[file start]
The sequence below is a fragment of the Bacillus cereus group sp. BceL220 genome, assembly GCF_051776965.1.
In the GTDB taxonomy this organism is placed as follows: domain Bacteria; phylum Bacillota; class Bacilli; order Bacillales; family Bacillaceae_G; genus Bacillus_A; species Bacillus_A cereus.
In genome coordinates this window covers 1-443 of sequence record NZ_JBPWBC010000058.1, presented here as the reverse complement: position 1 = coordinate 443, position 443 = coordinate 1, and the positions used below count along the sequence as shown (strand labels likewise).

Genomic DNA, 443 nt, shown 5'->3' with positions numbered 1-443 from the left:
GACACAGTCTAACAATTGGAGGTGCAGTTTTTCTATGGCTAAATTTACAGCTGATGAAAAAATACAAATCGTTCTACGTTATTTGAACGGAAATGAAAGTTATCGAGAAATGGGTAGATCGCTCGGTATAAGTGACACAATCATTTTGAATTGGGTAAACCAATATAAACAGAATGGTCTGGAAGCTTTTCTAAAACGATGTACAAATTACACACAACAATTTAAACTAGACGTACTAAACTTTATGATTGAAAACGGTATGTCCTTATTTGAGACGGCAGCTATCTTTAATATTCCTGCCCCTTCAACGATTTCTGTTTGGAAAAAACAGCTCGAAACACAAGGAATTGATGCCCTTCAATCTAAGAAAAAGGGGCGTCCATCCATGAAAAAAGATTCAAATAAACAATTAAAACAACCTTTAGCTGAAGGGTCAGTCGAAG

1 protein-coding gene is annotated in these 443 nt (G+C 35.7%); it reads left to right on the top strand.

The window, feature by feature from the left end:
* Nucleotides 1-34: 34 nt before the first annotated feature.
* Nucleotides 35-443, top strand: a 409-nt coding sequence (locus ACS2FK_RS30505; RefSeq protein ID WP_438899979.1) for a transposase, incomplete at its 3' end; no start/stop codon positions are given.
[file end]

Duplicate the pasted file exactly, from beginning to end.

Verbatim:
The sequence below is a fragment of the Bacillus cereus group sp. BceL220 genome, assembly GCF_051776965.1.
In the GTDB taxonomy this organism is placed as follows: domain Bacteria; phylum Bacillota; class Bacilli; order Bacillales; family Bacillaceae_G; genus Bacillus_A; species Bacillus_A cereus.
In genome coordinates this window covers 1-443 of sequence record NZ_JBPWBC010000058.1, presented here as the reverse complement: position 1 = coordinate 443, position 443 = coordinate 1, and the positions used below count along the sequence as shown (strand labels likewise).

Genomic DNA, 443 nt, shown 5'->3' with positions numbered 1-443 from the left:
GACACAGTCTAACAATTGGAGGTGCAGTTTTTCTATGGCTAAATTTACAGCTGATGAAAAAATACAAATCGTTCTACGTTATTTGAACGGAAATGAAAGTTATCGAGAAATGGGTAGATCGCTCGGTATAAGTGACACAATCATTTTGAATTGGGTAAACCAATATAAACAGAATGGTCTGGAAGCTTTTCTAAAACGATGTACAAATTACACACAACAATTTAAACTAGACGTACTAAACTTTATGATTGAAAACGGTATGTCCTTATTTGAGACGGCAGCTATCTTTAATATTCCTGCCCCTTCAACGATTTCTGTTTGGAAAAAACAGCTCGAAACACAAGGAATTGATGCCCTTCAATCTAAGAAAAAGGGGCGTCCATCCATGAAAAAAGATTCAAATAAACAATTAAAACAACCTTTAGCTGAAGGGTCAGTCGAAG

1 protein-coding gene is annotated in these 443 nt (G+C 35.7%); it reads left to right on the top strand.

The window, feature by feature from the left end:
* Nucleotides 1-34: 34 nt before the first annotated feature.
* Nucleotides 35-443, top strand: a 409-nt coding sequence (locus ACS2FK_RS30505; RefSeq protein ID WP_438899979.1) for a transposase, incomplete at its 3' end; no start/stop codon positions are given.